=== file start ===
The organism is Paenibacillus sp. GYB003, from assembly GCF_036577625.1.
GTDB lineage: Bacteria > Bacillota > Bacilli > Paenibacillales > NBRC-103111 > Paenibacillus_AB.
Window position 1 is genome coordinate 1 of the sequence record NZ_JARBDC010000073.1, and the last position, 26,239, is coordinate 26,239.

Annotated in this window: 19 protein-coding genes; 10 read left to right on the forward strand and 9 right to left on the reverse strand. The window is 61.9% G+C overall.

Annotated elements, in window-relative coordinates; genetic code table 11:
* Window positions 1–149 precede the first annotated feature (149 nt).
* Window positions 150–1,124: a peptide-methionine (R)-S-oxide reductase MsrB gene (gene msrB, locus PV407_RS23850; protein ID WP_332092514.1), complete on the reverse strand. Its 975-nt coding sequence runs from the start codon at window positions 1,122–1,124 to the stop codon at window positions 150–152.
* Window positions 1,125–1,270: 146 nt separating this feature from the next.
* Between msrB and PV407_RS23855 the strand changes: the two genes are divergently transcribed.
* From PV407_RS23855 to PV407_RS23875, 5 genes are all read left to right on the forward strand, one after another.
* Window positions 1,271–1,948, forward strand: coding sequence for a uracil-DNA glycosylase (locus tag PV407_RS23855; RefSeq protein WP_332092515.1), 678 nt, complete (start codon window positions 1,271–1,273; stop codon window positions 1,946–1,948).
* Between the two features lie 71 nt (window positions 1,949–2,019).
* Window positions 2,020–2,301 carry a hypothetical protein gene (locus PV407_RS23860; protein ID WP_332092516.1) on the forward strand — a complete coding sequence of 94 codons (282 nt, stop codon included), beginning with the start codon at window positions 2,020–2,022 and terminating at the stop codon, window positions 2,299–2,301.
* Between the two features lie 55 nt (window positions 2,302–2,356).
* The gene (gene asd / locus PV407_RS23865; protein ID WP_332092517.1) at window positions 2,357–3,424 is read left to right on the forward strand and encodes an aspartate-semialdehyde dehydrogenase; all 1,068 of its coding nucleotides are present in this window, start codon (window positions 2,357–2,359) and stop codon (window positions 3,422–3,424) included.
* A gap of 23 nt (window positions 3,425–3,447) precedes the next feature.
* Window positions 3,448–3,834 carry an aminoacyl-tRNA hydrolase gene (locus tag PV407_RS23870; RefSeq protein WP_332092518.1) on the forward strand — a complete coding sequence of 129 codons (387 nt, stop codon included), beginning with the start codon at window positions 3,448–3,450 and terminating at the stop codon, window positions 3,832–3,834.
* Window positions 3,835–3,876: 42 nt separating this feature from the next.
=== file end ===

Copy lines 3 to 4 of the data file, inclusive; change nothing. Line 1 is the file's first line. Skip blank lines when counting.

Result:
Window position 1 is genome coordinate 1 of the sequence record NZ_JARBDC010000073.1, and the last position, 26,239, is coordinate 26,239.

Annotated in this window: 19 protein-coding genes; 10 read left to right on the forward strand and 9 right to left on the reverse strand. The window is 61.9% G+C overall.